This blog has reported in the past about the apparent rise in financial exploitation of vulnerable adults in Minnesota by unscrupulous businesses. A recent case involving a Minneapolis coin dealer shows how brazen some of these businesses can be.
Twin Cities readers may be interested to learn that two state lawmakers have recently proposed legislation that would impose more rigorous background check requirements for individuals seeking court appointments to serve as guardians or conservators. Minnesota's Attorney General supports the measure aimed at reducing the risk of financial exploitation of vulnerable adults.
Many of our readers in the Twin Cities area may have been paying particular attention to discussions about the financial exploitation of vulnerable adults. It seems that some unscrupulous people will stoop to any level to enrich themselves at the expense of the elderly.
A bizarre case of financial exploitation of a vulnerable adult may truly stun Twin Cities readers. The allegations of the 88-year-old male victim, if true, give new meaning to the term undue influence. The exploitation may have gone undiscovered if the elderly man had not been taken to a hospital for a mental health evaluation. His apparent disappearance prompted his family to contact police when they found themselves unable to reach him.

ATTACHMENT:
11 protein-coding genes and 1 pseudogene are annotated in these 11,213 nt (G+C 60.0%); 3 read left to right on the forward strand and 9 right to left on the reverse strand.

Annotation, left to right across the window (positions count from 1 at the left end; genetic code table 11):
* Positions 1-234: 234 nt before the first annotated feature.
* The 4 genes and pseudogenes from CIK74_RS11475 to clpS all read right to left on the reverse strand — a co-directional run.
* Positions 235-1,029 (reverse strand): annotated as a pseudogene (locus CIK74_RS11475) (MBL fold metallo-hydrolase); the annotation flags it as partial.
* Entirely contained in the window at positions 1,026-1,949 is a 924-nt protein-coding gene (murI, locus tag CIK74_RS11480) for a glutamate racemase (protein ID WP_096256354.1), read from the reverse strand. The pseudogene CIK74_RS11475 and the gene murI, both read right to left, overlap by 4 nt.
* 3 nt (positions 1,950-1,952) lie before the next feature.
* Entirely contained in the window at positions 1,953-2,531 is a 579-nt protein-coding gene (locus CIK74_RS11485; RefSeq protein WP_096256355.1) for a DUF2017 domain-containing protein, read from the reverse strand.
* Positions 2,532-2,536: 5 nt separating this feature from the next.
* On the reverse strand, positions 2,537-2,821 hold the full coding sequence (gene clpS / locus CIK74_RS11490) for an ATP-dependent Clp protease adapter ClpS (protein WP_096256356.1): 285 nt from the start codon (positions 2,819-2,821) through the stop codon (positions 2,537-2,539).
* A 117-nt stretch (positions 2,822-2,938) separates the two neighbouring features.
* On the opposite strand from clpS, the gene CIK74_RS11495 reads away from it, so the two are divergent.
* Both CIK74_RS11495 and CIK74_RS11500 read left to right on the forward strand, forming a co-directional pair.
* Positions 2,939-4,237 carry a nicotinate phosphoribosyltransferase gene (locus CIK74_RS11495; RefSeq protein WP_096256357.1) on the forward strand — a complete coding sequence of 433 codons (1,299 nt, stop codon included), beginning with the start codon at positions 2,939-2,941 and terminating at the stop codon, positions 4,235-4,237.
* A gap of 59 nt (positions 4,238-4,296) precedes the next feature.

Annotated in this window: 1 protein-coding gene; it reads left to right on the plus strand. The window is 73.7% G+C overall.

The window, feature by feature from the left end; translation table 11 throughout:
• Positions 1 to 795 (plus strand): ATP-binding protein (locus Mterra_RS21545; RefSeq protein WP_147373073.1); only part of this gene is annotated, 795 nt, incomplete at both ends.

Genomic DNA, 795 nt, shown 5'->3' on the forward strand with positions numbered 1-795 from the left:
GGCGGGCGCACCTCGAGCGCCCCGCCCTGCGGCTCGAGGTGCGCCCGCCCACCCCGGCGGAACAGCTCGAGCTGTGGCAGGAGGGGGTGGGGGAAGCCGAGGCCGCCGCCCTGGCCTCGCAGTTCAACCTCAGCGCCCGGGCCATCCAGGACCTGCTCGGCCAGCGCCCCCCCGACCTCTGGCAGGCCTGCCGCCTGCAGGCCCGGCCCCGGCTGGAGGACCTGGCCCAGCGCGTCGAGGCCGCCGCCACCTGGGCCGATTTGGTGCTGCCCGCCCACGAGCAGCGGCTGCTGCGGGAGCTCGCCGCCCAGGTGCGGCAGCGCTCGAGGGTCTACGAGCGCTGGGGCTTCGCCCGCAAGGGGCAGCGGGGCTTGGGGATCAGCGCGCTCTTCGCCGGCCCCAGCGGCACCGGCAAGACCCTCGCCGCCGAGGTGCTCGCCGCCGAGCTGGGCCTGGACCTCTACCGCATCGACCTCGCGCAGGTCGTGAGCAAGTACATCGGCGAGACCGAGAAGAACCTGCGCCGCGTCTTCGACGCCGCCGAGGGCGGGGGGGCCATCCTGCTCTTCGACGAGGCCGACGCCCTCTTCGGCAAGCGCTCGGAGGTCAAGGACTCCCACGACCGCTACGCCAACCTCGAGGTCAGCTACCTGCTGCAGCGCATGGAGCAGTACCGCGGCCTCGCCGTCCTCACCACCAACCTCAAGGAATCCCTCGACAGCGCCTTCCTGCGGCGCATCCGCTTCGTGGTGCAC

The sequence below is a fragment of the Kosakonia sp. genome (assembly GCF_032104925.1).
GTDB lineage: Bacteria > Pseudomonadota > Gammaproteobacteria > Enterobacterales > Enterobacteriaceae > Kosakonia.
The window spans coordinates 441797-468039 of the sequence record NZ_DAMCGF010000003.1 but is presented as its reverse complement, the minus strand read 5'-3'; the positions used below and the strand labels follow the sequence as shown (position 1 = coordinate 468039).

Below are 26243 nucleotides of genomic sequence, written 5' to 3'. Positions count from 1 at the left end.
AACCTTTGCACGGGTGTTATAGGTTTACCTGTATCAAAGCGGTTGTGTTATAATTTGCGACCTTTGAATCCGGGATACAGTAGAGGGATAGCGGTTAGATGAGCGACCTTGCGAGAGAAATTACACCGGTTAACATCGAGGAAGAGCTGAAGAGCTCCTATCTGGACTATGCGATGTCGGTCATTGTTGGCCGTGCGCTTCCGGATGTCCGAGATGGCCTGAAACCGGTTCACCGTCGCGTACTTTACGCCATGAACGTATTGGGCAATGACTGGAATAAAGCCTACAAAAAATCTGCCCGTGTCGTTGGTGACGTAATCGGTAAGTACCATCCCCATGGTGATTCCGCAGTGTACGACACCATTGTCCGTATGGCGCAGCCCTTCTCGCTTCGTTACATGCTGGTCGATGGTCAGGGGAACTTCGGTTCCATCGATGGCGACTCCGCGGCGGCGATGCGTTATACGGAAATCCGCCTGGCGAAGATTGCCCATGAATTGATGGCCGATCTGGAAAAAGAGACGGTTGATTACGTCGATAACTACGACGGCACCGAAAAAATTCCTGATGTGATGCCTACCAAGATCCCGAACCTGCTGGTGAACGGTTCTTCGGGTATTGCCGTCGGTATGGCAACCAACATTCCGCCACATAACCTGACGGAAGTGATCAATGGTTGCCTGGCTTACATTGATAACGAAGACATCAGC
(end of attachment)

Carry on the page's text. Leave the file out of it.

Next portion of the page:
Twin Cities readers who have been following our discussions of financial exploitation may take interest in a recent story that demonstrates how the discovery of undue influence can lead to probate litigation. A recent decision concluded that a retired police officer exercised undue influence to goad an elderly woman into naming the officer as the sole beneficiary of her will. A Massachusetts probate court handed down the judgment in favor of the woman's rightful heirs, and it should be noted that state of Minnesota has similar laws pertaining to undue influence on its books.
Recently, Minnesota's Commerce Commissioner urged the families of senior citizens to use tax time as an opportunity to look for signs of financial abuse, and a recent insurance industry study may give Twin Cities residents extra cause for concern over the estate of a senior loved one. The study concluded that as many as 60 percent of cases reporting financial exploitation of vulnerable adults involved coercion or undue influence by a grown-up child.